Thursday, 23 August 2012

From Vic to Slick

In 1980 or thereabouts I acquired my first computer, the simply amazing Commodore Vic-20. This was the age of the Atari, the Sinclair ZX81 and magazines that provided directions for Basic code that you could self-program by typing it out for yourself.  Data was stored on a tape drive! Yet the sheer magic of plugging in to a new world of possibilities, as it existed then, is hard to describe. And that was before the Internet!

Time trashes all technology. From the Vic-20 to its gruntier big brother the Amiga, then a forced migration to the dark side... l've been a loyal PC user ever since. Desk tops, laptops. Not for one minute was I seriously seduced by the now forgotten Acorn or the alternate Apple platform. Mixed fruit and nuts.

Now the game has changed.  I've only just clued into the advantages of the tablet. Mobile phones have morphed into Android devices, and now, with a Jelly Bean powered Nexus 7 in hand - well, it's like 1980 all over again.  Oh (with apologies to Dr. Seuss) the things you can do!

New Zealanders have been slower to make the move to tablets than most comparable societies, according to a NZ Herald report.  Part of this may reflect the delay in getting new models into the country, as the article suggests, but overpricing may be a bigger factor.  Another reason to be pleased that the Apple hegenomy has been breached.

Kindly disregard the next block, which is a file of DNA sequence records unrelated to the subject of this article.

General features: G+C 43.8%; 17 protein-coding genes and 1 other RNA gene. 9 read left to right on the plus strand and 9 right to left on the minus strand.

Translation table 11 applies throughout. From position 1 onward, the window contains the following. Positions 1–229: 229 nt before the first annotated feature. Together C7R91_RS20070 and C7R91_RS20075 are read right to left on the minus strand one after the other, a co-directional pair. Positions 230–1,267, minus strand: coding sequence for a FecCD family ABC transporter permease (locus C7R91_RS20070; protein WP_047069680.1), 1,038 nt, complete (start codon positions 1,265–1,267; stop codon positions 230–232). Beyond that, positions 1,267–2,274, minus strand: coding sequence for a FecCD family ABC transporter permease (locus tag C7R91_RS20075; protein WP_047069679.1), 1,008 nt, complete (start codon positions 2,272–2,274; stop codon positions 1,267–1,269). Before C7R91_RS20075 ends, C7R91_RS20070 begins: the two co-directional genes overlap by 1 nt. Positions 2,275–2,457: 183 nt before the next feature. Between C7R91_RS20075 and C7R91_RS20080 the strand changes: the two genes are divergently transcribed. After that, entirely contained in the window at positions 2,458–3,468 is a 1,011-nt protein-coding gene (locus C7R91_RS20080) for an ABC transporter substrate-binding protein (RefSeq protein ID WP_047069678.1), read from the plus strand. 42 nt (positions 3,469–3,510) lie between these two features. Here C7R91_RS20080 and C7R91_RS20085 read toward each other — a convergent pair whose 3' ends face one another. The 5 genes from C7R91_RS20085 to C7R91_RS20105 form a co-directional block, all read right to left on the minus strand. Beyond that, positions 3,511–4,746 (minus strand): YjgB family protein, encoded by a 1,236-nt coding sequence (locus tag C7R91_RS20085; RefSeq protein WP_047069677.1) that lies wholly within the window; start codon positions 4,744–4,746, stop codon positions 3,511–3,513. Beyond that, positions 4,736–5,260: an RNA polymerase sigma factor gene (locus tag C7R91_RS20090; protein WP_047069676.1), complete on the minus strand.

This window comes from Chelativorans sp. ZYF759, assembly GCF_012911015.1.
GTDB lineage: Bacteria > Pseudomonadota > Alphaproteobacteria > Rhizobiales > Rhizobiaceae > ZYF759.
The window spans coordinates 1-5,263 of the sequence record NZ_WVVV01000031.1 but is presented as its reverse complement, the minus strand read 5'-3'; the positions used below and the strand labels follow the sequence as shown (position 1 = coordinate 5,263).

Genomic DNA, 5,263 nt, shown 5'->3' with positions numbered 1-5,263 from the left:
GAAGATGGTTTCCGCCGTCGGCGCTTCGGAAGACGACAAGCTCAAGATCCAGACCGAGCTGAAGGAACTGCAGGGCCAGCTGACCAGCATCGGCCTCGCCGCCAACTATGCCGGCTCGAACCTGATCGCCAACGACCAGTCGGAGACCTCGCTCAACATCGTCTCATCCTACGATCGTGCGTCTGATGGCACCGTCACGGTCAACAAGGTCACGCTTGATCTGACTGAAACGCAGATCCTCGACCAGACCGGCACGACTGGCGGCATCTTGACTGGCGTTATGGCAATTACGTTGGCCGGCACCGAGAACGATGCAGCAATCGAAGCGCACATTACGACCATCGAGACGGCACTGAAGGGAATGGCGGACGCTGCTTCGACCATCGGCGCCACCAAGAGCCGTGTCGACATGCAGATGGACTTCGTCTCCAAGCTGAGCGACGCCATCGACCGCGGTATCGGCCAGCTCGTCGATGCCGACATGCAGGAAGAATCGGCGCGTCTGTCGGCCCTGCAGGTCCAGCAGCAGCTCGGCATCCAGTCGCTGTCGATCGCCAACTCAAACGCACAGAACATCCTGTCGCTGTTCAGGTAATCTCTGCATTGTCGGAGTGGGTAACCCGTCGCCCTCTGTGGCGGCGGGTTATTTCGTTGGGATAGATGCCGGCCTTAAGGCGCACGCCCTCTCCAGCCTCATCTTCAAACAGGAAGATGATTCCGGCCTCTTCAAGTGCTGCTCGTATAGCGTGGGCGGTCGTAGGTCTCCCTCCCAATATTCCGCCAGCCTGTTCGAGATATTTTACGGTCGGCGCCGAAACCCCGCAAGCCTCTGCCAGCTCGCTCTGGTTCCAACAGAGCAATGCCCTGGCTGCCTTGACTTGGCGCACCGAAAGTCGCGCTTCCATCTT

Whether it's apparent at the moment, the desktop monitor, box and keyboard combo has effectively been reduced to retro furniture status, and the laptop's days are probably numbered.  Even the Kindle Touch that seemed so cool a few months ago now has an Edsel feel to it.

Scary!   What could possibly be next?


  1. I think I'll stick to my desktop computer and leave the fancy smancy world to rush on by me. At least I won't be the one causing a wreck by playing on an Android while driving.

  2. You have to marvel at the technology. I had a Commodore 64 also. My fist Mac system with printer cost me 4,500 in 1992. Now I can hold in the palm of my hand a computer that does far more than the computers that used to take up entire rooms before. The sad part now is that what ever you buy will be outdated in 3-6 months.

  3. One Billion Dollars later, one wonders at the survival of some of these technologies as competing companies sue each other over patents: The real technology killer.

    Hold on to your Commadore.

    It may be the last legal technology standing.

    I understand Jesus was not happy with the lawyers.

    Maybe we can understand why.

    Pencil and paper may never go out of style.

    Of course, use them, and you run the risk of copyright infringement.

  4. I still have my VIC-1213 Machine Language Monitor cartridge
    that allowed access to its 6501 Instruction Set.